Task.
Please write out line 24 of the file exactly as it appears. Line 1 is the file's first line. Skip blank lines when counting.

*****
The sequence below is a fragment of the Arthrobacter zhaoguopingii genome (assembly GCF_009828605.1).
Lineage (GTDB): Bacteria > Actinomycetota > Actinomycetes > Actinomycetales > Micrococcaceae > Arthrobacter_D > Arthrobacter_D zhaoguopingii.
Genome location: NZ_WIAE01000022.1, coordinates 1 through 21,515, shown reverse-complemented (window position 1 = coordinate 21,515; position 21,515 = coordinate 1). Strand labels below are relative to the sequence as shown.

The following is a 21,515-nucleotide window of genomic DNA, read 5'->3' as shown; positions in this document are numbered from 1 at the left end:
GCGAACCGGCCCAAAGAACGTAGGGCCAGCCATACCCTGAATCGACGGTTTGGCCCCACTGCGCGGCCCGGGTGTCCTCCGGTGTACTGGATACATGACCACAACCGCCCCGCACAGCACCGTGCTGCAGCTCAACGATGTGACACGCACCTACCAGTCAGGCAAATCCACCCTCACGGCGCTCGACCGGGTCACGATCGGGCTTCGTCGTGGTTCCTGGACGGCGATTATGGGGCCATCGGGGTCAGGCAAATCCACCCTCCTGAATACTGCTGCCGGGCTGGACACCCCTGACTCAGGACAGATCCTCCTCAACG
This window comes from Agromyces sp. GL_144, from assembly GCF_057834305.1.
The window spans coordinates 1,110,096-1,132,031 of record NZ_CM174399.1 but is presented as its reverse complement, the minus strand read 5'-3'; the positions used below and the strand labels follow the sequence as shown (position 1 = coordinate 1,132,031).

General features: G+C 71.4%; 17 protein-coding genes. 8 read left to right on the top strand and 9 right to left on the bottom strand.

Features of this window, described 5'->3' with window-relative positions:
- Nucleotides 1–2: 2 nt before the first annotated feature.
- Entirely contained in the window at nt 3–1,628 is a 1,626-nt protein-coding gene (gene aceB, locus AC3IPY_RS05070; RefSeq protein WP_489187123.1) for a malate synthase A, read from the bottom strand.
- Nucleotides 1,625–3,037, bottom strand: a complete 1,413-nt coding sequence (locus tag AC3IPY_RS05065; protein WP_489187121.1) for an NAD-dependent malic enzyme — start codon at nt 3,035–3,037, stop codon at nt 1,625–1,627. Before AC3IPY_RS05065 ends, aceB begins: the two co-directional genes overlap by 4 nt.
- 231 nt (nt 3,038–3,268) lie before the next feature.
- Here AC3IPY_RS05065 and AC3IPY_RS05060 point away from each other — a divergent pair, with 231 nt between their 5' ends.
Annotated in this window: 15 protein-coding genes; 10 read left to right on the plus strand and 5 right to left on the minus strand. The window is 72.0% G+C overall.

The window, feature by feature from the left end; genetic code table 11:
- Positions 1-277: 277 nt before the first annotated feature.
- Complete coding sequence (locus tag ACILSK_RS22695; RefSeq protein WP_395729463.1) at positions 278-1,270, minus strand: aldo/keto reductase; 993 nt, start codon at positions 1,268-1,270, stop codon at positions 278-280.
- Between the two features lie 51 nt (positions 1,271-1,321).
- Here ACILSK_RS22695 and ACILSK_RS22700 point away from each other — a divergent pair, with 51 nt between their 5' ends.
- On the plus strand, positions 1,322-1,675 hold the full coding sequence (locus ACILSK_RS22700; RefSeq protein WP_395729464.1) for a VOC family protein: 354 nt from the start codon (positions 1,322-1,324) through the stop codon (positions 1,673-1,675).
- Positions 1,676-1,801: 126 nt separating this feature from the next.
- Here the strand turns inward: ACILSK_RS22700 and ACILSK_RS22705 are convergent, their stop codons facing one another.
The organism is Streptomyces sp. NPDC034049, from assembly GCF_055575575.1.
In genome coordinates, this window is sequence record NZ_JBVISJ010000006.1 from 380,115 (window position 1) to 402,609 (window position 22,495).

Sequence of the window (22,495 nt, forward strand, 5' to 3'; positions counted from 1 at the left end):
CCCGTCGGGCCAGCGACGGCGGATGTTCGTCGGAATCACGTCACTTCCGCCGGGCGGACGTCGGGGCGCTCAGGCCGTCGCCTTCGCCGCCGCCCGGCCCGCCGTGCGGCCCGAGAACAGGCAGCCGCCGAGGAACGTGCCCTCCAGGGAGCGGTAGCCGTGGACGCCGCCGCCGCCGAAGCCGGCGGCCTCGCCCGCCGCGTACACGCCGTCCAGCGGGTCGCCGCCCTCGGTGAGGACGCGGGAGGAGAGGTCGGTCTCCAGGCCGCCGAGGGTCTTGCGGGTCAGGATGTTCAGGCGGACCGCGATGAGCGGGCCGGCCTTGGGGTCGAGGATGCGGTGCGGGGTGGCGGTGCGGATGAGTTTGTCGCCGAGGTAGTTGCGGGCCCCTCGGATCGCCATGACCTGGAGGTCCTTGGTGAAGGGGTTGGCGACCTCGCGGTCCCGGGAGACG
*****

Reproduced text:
The organism is Streptomyces sp. NPDC034049, from assembly GCF_055575575.1.